“Talk with my turntables“

“At the beginning, there is the alpenhorn. Then, there are the first few overtones. Bizarre sounds are generated before images of the sublime world of mountains.”

That is a description of Stimmhorn’s first sound play “melken” from 1996. Stimmhorn equals to Christian Zehnder and Balthasar Streiff, two musicians from Basel.

The voice, Christian Zehnder, does overtone singing, yodel, wippcordion, bandoneon, bandurria, organ pipes, hang, reed organ and other means of musical expression. The horn, Balthasar Streiff, plays alpenhorn, doublealpenhorn, alpofon, buchel, cornet, baroque trumpet, tuba, goathorn, and makes voices too.

The project also occupies occasonally electronic instruments controlled by Tomek Kolczynski, “kold”.

Stimmhorn igloo_duoOpen-mindedly combining human voice and alpen horn, Stimmhorn was founded in 1996. Their music is not prone to categorizing: references to many directions can be heard. Alo utilizing the means of music theatre, Stimmhorn makes acoustic trips to traditional and experimental sound world. In addition, they have tested their means in the field of contemporary music, film music and literature. For all this, Zehnder & Streiff have been awarded several times.

Stimmhorn regards itself as a border violator in the Alpine landscape. And what would be a more effective way to renew century old tradition than by experimenting with age-old local ways of producing sounds: alpen horn and jodlaamalla. Here are some info from their website:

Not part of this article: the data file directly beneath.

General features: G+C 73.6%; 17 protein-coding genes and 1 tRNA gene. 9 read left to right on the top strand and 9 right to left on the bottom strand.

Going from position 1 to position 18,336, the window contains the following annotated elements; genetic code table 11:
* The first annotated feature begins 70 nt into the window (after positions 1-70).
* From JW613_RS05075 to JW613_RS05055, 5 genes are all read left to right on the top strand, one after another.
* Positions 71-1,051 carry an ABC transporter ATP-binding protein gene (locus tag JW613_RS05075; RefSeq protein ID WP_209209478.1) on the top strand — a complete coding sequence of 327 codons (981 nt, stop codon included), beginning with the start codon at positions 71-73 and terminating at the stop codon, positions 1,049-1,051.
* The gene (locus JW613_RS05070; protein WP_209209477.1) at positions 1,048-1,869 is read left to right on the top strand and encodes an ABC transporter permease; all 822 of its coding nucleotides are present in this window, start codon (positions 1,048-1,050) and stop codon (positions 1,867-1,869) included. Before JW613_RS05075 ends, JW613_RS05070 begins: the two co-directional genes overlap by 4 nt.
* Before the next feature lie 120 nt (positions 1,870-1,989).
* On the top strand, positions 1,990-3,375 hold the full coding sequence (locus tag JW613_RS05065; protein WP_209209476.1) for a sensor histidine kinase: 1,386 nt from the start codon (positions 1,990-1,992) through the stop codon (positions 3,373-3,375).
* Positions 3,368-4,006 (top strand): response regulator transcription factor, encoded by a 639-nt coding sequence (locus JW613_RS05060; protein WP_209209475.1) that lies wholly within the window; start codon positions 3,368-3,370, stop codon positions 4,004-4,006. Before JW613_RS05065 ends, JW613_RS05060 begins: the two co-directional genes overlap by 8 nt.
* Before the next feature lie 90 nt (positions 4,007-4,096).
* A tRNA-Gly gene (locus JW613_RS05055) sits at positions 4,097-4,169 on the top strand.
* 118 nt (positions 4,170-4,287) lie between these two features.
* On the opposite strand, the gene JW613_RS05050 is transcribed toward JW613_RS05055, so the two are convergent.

“Natural horn made out of wood, assigned to the Central European, Alpine region. Having had almost disappeared in Switzerland at times, the alpenhorn was promoted systematically for advertising purposes by the Swiss tourist industry and it was completely subsumed and condemned to lifelessness by the Yodel Association. Nowadays it is experiencing a slow but steady revival, even in rather conservative circles. Originally, the instruments were carved out of a small fir that was slightly bent at the base due to its hillside location and the pressure of the snow; today they are almost exclusively produced by modern production techniques, which only now makes possible musical precision and the playing together of several instruments. The ‘Büchel’ is the smaller, vortical version of the alpenhorn; the alpophone was made by Balthasar Streif himself.

Stimmhorn_inlandCircular breathing

“Breathing technique, in which simultaneous in- and exhalation is possible. The breathing out is divided into two phases: a first amount of air is exhaled with the diaphragm and ribcage, a second part with the cheeks and the tongue. During the second phase of breathing out, fresh air is being inhaled quickly via the nose by lowering the diaphragm. This air is then again used directly for the next first phase. Thus, with many wind instruments, if the appropriate technique of embouchure is also used, a permanent tone [Bordun tone] can be sustained over a longer period of time. Circular breathing is being used in the music of most of the peoples of the world; only Western classical music forgot about it to a large extent [probably due to the frequent alternating of bass tones in the counterpoint]. Only when the Australian didgeridoo appeared in Western sub-cultures did this ancient technique of breathing find more attention again.”

Overtone singing